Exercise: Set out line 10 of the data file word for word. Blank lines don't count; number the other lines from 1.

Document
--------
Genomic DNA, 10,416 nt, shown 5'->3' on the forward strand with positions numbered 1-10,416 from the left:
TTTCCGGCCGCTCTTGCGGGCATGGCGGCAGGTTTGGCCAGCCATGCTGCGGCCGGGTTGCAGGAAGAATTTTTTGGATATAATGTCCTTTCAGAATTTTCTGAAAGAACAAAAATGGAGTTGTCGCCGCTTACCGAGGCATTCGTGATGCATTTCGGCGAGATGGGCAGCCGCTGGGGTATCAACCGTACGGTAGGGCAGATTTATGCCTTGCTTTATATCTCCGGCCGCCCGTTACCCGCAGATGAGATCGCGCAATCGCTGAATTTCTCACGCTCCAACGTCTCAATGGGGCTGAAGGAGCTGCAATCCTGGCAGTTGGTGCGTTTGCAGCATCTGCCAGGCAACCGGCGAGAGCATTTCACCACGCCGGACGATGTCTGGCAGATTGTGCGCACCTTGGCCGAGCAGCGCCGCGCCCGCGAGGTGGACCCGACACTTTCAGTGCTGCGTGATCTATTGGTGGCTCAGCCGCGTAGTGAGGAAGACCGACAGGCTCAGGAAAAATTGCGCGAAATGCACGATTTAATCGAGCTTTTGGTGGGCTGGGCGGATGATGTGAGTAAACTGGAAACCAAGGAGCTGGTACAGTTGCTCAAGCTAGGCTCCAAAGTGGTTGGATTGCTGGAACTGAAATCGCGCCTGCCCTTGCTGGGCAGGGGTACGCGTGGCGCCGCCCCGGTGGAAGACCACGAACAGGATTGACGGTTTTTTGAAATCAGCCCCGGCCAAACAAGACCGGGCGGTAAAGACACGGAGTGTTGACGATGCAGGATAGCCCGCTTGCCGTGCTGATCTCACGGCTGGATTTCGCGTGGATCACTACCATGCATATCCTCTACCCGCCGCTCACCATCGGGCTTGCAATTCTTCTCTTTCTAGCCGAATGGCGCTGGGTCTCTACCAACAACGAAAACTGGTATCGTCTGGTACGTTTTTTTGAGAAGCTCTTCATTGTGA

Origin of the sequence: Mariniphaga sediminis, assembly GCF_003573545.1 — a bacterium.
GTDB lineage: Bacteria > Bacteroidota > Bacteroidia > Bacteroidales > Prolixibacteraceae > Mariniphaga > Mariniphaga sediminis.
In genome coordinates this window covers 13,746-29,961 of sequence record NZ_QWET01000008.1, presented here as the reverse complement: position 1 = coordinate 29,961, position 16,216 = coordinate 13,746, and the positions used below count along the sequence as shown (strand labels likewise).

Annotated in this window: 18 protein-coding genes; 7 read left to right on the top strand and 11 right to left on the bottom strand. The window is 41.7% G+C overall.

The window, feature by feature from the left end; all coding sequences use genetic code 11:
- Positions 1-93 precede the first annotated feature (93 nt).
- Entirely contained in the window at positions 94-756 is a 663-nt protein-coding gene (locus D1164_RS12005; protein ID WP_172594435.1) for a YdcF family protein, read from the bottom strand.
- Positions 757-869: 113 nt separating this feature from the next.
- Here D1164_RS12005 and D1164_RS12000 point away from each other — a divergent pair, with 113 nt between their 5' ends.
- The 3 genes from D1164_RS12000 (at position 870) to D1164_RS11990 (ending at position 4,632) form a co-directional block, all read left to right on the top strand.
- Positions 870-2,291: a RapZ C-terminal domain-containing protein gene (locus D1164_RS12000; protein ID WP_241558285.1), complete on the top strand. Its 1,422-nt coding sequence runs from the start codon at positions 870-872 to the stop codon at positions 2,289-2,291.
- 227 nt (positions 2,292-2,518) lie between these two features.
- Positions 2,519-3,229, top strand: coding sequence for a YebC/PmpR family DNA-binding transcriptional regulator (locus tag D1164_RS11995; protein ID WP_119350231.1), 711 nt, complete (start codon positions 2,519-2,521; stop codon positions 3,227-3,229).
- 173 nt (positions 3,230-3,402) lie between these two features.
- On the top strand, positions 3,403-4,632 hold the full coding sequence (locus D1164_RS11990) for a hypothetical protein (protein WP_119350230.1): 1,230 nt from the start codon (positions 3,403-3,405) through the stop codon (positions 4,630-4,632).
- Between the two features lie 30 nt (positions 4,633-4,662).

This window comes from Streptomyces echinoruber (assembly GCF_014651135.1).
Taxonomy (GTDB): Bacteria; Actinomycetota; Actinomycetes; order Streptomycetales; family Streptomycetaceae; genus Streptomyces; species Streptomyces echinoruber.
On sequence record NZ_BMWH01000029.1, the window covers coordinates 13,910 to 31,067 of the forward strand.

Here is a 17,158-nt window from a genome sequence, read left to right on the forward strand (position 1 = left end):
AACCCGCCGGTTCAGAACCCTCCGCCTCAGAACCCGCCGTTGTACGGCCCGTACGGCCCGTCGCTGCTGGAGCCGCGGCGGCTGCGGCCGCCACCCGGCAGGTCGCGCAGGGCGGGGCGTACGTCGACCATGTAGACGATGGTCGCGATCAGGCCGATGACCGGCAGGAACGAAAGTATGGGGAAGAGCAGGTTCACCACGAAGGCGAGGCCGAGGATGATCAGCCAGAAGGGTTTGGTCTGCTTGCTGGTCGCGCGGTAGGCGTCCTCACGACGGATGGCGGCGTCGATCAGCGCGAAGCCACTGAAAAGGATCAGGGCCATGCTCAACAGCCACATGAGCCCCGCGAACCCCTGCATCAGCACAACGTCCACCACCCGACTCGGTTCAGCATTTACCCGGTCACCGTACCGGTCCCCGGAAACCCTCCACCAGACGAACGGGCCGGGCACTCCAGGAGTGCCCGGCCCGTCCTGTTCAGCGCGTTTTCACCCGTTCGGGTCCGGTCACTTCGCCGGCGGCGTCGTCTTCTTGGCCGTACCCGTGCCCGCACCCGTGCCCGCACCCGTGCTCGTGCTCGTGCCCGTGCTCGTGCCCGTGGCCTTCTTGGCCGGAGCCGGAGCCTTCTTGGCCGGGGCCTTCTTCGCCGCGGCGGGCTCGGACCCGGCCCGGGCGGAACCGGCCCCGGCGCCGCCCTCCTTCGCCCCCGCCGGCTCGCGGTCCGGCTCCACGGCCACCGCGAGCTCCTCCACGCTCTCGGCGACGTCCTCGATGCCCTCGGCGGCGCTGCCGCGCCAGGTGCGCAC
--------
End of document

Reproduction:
- Positions 757-869: 113 nt separating this feature from the next.